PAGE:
Sonya Hamasaki, Madison Park, and Darran Simon, CNN, June 14, 2018
For the first time, an African-American woman has been elected mayor of the city of San Francisco.
London Breed reached the milestone on Wednesday, when her opponent conceded a tight mayoral race. Breed will serve until 2020, finishing the term of the late Mayor Ed Lee, who died in December at age 65.
Leno and Breed, both Democrats, faced off in a primary election held June 5. At one point, Leno pulled ahead in the count, but as more ballots were tallied, Breed took the lead.
With the results neck-and-neck, the San Francisco Department of Elections began counting nearly 14,000 provisional ballots this week. As of Wednesday, it’s still processing approximately 6,700 ballots and Breed held the lead by 2,177 votes.
Breed graduated from the University of California, Davis with a bachelor of arts in political science-public service and a minor in African American studies, according to her bio. She later earned a masters degree in public administration from the University of San Francisco.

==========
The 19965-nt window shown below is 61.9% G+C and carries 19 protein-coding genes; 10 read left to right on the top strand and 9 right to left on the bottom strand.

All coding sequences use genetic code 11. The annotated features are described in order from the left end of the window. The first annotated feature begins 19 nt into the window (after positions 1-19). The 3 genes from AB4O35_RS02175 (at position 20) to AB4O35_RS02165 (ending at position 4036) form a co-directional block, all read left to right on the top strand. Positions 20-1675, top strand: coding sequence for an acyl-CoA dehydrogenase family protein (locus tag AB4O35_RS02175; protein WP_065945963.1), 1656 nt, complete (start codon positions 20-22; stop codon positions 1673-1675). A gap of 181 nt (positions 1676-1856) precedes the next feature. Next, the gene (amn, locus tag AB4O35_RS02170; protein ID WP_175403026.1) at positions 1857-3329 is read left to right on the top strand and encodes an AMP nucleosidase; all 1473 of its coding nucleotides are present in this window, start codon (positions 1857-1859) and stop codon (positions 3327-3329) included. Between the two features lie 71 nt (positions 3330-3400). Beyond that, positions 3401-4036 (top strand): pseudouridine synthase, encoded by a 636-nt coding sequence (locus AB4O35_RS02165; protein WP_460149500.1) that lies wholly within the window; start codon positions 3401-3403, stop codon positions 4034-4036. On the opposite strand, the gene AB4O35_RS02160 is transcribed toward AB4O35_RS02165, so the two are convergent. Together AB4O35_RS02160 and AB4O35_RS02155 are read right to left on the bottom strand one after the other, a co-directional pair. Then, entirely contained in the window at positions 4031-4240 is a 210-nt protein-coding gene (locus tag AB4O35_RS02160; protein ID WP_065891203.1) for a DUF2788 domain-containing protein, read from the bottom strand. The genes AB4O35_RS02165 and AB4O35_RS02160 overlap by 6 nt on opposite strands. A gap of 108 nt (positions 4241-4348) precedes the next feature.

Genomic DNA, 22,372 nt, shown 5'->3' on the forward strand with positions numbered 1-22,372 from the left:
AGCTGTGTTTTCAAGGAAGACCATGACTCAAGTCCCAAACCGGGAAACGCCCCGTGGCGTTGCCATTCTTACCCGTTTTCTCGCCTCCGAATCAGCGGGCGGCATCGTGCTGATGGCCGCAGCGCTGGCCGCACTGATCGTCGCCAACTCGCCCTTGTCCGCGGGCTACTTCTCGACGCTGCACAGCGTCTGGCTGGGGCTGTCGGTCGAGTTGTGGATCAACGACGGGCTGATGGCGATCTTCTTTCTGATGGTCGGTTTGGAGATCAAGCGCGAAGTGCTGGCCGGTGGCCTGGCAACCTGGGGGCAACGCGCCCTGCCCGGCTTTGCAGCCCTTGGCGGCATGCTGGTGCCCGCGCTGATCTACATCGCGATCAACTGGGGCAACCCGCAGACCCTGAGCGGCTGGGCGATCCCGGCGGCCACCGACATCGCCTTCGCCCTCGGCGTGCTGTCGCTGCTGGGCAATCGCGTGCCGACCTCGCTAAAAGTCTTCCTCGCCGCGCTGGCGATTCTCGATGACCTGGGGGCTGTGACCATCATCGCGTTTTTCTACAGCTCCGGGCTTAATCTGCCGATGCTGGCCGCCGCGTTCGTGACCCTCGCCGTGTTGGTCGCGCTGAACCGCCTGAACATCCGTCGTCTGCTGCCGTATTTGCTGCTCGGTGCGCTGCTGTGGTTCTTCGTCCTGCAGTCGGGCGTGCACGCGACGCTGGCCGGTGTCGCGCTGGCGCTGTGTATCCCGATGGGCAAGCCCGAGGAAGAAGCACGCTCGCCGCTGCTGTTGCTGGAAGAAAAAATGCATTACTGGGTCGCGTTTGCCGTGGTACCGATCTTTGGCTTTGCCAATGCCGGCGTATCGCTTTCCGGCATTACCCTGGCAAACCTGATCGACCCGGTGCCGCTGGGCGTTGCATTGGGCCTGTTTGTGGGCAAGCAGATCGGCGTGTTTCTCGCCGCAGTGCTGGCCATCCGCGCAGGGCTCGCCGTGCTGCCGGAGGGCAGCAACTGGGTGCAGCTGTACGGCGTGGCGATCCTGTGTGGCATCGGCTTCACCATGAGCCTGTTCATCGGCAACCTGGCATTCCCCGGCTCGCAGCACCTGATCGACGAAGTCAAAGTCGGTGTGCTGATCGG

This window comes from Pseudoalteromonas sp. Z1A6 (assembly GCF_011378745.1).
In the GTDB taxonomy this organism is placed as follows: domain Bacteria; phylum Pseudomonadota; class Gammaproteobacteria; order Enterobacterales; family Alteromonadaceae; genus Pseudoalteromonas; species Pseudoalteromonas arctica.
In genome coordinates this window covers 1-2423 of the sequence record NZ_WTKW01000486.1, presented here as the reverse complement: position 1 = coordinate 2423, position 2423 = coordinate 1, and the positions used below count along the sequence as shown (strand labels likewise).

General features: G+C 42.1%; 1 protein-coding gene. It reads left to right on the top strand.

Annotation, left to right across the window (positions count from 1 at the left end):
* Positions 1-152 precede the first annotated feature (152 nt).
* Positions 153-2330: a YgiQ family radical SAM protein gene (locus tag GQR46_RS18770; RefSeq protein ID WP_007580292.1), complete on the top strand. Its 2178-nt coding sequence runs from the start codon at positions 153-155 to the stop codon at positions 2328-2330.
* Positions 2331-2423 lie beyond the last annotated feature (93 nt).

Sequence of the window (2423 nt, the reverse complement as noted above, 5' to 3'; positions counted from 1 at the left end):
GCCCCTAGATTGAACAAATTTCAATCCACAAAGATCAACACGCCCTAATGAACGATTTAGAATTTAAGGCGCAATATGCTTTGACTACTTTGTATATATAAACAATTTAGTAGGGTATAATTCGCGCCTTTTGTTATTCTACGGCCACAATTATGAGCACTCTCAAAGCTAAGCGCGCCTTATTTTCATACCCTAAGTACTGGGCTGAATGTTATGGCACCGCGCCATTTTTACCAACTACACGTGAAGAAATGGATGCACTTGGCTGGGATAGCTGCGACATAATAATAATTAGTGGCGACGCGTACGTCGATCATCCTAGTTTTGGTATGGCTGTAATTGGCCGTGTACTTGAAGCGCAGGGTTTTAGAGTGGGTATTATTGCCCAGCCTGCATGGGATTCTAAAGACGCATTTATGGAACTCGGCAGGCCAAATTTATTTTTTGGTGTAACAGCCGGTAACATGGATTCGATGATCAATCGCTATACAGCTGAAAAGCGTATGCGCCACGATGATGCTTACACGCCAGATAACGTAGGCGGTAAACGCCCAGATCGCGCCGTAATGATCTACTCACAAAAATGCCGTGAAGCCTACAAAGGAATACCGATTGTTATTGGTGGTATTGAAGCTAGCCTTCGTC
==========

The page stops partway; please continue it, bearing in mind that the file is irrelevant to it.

In November 2012, she was first elected to the Board of Supervisors — the legislative branch for the county and city of San Francisco — and reelected to the board in November 2016, according to her bio.
After Lee’s death, she became acting mayor, making her the city’s first black female chief executive. But weeks later, the majority of the Board of Supervisors voted to remove Breed from the temporary position in a surprising move that sparked outrage from African American supporters.
Those who voted for Breed’s removal said she wielded too much of an advantage, as both the Board of Supervisors president and acting mayor, while running for the permanent mayoral job.
In January, Breed was ousted and Mark Farrell, a Board of Supervisors member, was appointed acting mayor by fellow board members to serve until the election, CNN affiliate KGO reported.